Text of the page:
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You Do You

Absorb what is useful, discard what is useless,

and add what is specifically your own.

-Bruce Lee

Play. Rewind. Play. Rewind. My brother David had the VCR remote. He was watching, rather…. he was studying Bruce Lee. David started at Greg Greene’s Kung Fu academy when he was in the sixth grade, becoming a second-degree black belt by the time he reached high school. He watched every Bruce Lee and

Jean Claude van Damme movie ever made. Posters of them covered his walls. He would shove his hand into a bucket of sand to improve his grip strength, telling me his goal was to rip someone’s heart out. David continues to strive towards a disciplined and fitness focused life even now. While he no longer tries to karate chop me or kick his leg over my head, we can have amazing conversations fueled

by his passions. The current phrase “You do you” has always described David.

It took me longer to figure that out. When I did my methods and student teaching for my education minor, I was trying to teach the way my mentor teachers taught, all the while trying to get a handle on classroom management and teaching content in front of thirty pairs of staring eyes.

Soon after graduating I moved to Kodiak so I could start Sonshine Patch Christian preschool at the Kodiak Baptist Mission. Early childhood education, preschool, is different than elementary education but I dove in with all I had. I loved seeing it develop over the next few years.

I took a break to raise my own three kids and to start a new journey when my husband felt called to medical school.

Sometime during those nine years of medical school my brother met Kristen, his amazing wife. Kristen was the first to introduce me to the Reggio Emilia approach to education. From those beginning years of trying to be play-based and child-led, the Reggio inspired philosophy truly grew in me the idea again and again that the biggest asset you bring into the classroom is yourself. Knowledge about developmentally appropriate practice, classroom set up and documentation are important, but who you are, your passions and curiosity set the tone for the learning environment.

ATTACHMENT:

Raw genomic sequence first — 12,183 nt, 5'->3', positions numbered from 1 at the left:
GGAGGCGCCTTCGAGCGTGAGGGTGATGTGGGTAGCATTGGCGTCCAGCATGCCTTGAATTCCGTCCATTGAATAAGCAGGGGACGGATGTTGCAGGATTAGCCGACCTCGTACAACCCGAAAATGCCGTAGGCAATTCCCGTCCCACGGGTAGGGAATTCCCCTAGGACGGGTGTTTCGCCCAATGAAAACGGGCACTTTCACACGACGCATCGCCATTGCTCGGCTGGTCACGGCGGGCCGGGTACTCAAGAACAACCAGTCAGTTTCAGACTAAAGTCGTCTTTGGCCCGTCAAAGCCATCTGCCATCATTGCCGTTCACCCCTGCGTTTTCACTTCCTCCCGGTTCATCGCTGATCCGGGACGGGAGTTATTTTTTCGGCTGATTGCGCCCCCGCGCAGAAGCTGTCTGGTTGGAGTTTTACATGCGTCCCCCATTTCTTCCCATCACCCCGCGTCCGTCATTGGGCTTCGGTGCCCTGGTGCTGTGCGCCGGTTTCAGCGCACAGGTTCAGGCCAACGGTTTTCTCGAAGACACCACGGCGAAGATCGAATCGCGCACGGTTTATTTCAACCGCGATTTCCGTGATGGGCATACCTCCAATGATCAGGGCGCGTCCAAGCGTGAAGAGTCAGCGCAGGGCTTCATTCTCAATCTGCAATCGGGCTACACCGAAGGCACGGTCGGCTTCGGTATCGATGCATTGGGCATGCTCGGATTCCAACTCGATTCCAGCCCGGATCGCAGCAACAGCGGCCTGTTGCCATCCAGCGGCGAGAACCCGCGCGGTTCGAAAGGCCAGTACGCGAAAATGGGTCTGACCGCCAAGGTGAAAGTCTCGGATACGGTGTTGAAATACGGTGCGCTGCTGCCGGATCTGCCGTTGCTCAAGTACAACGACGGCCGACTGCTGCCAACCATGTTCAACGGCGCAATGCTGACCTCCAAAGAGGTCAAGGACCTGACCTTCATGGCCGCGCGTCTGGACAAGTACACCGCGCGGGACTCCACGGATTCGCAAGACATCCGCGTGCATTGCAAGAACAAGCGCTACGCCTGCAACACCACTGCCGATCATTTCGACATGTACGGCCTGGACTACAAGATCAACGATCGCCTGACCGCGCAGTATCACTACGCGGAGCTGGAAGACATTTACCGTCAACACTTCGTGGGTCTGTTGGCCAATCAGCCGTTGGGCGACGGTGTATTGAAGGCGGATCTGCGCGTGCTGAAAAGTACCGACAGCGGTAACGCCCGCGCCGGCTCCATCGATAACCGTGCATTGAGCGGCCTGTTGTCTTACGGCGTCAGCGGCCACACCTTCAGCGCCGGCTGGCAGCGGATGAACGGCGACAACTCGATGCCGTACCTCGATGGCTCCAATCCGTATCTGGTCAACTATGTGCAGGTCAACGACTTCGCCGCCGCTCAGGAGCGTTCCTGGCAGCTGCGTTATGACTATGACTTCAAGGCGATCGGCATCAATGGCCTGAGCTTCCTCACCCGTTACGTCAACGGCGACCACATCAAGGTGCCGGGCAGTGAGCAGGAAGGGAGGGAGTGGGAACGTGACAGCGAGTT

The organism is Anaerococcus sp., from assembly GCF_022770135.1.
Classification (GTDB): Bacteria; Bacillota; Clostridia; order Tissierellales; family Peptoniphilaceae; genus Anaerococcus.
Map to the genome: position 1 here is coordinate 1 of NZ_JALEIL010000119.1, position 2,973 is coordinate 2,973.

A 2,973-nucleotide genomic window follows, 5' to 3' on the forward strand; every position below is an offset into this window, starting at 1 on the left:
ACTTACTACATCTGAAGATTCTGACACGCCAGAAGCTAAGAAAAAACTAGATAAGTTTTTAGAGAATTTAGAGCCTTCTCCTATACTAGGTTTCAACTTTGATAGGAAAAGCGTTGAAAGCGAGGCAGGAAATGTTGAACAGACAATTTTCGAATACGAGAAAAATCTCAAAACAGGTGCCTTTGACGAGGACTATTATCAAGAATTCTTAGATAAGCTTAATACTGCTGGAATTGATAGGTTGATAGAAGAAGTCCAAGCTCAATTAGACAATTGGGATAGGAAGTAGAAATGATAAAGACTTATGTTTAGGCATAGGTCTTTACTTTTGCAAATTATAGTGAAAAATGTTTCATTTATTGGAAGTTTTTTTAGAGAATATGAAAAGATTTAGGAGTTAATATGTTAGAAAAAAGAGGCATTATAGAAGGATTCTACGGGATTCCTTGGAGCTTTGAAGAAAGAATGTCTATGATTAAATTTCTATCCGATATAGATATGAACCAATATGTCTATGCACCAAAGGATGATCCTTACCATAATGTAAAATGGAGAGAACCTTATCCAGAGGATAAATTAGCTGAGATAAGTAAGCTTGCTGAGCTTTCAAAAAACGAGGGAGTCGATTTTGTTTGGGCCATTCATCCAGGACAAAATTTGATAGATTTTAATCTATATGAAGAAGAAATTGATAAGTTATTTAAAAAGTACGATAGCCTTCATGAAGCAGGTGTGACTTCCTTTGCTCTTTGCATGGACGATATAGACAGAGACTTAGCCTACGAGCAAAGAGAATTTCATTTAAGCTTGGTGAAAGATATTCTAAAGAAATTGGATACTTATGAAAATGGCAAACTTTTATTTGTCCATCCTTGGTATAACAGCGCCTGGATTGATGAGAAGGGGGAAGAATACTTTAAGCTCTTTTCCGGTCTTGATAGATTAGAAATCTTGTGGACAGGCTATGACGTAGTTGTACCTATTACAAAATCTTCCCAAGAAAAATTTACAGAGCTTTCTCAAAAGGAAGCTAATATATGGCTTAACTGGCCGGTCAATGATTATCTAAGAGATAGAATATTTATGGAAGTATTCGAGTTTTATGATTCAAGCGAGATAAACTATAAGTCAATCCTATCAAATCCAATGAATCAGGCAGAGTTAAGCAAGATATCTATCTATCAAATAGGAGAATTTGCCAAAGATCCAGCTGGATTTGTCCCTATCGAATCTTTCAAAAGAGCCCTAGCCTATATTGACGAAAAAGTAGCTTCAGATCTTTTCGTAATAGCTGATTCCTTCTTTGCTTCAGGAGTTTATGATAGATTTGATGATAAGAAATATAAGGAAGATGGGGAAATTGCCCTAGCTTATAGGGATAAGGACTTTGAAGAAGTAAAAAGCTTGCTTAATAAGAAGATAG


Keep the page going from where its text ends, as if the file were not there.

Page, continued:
While I still taught from themes, slowly learning they are the least effective way to learn, I embraced teachable moments, not afraid to stop a lesson and follow a

discovery …be it a bird, a spider, or the electricity going out.

A few years into teaching at the preschool after returning from medical school, I had the opportunity to go to the Cedarsong training on Vashon Island, WA with Erin Kenny. One of the other participants was struggling with how to incorporate all she was learning into her classroom in Korea. It is overwhelming sometimes to teach anywhere. I casually said to her as we were driving together that she is the biggest asset she brings into the classroom, to play to her own strengths. That thought brought her to tears (and surprised me). Sometimes looking back helps us focus on where we are going. Lessons learned ages ago are still relevant. You do you is all about being your biggest asset 😊.

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